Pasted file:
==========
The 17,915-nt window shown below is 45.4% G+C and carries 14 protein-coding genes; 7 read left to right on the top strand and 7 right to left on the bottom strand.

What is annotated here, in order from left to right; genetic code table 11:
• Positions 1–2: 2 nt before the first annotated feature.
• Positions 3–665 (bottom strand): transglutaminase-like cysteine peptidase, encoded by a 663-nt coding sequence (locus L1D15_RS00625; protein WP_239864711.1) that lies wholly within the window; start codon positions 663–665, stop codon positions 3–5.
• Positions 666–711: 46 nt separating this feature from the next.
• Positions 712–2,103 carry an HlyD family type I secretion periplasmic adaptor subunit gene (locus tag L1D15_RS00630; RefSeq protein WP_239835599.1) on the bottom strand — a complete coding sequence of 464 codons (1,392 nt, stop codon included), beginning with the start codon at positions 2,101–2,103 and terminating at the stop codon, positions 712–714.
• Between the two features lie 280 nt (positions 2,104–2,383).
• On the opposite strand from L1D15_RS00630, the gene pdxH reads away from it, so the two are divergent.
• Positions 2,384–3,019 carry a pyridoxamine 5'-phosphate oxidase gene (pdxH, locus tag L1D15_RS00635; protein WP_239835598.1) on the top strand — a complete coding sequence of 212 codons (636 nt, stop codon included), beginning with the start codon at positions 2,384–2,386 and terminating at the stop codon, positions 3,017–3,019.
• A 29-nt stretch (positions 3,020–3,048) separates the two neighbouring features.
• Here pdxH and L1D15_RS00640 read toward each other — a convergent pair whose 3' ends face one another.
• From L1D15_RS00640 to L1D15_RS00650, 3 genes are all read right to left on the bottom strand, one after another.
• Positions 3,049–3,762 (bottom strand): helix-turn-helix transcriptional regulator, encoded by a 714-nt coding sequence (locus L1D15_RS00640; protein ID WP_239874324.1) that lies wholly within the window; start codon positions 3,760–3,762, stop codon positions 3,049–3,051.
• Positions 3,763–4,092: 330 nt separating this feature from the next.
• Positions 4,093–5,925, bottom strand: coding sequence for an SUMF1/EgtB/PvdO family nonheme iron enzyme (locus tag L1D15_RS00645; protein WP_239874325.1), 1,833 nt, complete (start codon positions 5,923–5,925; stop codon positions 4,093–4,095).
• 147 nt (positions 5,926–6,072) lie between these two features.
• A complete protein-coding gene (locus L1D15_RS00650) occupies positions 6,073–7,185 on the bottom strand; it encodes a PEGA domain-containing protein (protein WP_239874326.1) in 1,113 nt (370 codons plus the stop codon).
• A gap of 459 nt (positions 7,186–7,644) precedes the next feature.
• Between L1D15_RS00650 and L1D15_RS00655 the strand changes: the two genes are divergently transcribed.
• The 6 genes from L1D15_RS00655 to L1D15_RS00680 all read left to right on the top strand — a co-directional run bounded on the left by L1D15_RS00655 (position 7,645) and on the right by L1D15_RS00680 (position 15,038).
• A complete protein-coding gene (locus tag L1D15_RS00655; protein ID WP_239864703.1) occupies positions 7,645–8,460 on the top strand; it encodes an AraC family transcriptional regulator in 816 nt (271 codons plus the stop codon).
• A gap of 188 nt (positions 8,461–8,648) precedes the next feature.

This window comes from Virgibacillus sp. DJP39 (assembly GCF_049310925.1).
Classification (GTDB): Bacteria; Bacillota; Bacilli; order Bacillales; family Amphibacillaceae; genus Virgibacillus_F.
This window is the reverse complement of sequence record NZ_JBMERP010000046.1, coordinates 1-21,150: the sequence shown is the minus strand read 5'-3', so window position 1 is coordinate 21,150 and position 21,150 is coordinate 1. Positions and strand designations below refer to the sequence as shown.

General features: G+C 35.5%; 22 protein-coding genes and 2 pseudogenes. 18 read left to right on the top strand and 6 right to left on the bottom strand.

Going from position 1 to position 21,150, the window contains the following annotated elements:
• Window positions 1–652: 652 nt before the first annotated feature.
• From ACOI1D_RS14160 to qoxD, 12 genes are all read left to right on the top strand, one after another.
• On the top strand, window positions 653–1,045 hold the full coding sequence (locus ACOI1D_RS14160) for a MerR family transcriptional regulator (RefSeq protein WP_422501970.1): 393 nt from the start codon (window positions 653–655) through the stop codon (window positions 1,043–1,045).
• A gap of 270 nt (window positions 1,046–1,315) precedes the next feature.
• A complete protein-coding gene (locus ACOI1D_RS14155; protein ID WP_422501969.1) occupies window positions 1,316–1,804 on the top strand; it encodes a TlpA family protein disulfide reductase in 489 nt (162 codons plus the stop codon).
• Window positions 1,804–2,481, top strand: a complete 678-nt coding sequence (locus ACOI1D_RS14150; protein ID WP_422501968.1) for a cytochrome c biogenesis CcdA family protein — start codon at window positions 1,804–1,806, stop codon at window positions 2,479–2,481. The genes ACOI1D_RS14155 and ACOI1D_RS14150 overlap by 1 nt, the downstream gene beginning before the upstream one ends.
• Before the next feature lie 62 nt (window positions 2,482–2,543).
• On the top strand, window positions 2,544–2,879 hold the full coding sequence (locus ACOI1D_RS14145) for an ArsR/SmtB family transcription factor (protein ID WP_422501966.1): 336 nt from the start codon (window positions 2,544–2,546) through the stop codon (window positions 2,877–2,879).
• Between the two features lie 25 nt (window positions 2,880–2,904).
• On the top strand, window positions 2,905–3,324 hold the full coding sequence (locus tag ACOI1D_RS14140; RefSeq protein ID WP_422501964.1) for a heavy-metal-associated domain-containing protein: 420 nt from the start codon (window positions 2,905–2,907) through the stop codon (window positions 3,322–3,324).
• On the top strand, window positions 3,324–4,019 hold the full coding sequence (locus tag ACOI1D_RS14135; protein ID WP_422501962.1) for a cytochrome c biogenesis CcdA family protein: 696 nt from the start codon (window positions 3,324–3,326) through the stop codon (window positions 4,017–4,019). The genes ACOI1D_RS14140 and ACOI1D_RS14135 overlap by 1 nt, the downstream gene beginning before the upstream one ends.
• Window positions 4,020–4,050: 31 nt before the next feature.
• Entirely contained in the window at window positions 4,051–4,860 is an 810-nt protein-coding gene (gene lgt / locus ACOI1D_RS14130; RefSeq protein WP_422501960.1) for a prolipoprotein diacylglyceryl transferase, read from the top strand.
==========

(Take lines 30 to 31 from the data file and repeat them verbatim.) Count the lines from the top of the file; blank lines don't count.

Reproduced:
• On the top strand, window positions 653–1,045 hold the full coding sequence (locus ACOI1D_RS14160) for a MerR family transcriptional regulator (RefSeq protein WP_422501970.1): 393 nt from the start codon (window positions 653–655) through the stop codon (window positions 1,043–1,045).
• A gap of 270 nt (window positions 1,046–1,315) precedes the next feature.